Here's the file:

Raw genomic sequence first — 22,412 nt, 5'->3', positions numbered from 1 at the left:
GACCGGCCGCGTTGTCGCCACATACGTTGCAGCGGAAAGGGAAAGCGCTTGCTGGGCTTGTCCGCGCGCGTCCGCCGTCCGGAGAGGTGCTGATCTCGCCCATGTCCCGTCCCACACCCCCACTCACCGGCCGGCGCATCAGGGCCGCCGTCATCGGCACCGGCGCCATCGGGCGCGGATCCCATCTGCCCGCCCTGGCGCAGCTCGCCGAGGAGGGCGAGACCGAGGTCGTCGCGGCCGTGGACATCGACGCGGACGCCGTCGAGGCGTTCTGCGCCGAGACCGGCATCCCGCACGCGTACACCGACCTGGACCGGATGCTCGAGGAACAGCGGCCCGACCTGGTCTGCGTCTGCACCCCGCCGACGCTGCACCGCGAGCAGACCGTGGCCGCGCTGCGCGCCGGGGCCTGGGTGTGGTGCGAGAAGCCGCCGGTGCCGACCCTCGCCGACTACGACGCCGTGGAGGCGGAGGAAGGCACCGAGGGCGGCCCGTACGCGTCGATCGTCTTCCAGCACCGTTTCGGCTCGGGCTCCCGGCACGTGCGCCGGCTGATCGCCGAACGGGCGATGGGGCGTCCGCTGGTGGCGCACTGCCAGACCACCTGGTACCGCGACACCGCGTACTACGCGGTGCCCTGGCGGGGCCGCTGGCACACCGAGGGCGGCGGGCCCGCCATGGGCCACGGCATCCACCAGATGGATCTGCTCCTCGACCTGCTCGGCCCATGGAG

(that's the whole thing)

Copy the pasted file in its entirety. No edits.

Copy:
Raw genomic sequence first — 22,412 nt, 5'->3', positions numbered from 1 at the left:
GACCGGCCGCGTTGTCGCCACATACGTTGCAGCGGAAAGGGAAAGCGCTTGCTGGGCTTGTCCGCGCGCGTCCGCCGTCCGGAGAGGTGCTGATCTCGCCCATGTCCCGTCCCACACCCCCACTCACCGGCCGGCGCATCAGGGCCGCCGTCATCGGCACCGGCGCCATCGGGCGCGGATCCCATCTGCCCGCCCTGGCGCAGCTCGCCGAGGAGGGCGAGACCGAGGTCGTCGCGGCCGTGGACATCGACGCGGACGCCGTCGAGGCGTTCTGCGCCGAGACCGGCATCCCGCACGCGTACACCGACCTGGACCGGATGCTCGAGGAACAGCGGCCCGACCTGGTCTGCGTCTGCACCCCGCCGACGCTGCACCGCGAGCAGACCGTGGCCGCGCTGCGCGCCGGGGCCTGGGTGTGGTGCGAGAAGCCGCCGGTGCCGACCCTCGCCGACTACGACGCCGTGGAGGCGGAGGAAGGCACCGAGGGCGGCCCGTACGCGTCGATCGTCTTCCAGCACCGTTTCGGCTCGGGCTCCCGGCACGTGCGCCGGCTGATCGCCGAACGGGCGATGGGGCGTCCGCTGGTGGCGCACTGCCAGACCACCTGGTACCGCGACACCGCGTACTACGCGGTGCCCTGGCGGGGCCGCTGGCACACCGAGGGCGGCGGGCCCGCCATGGGCCACGGCATCCACCAGATGGATCTGCTCCTCGACCTGCTCGGCCCATGGAG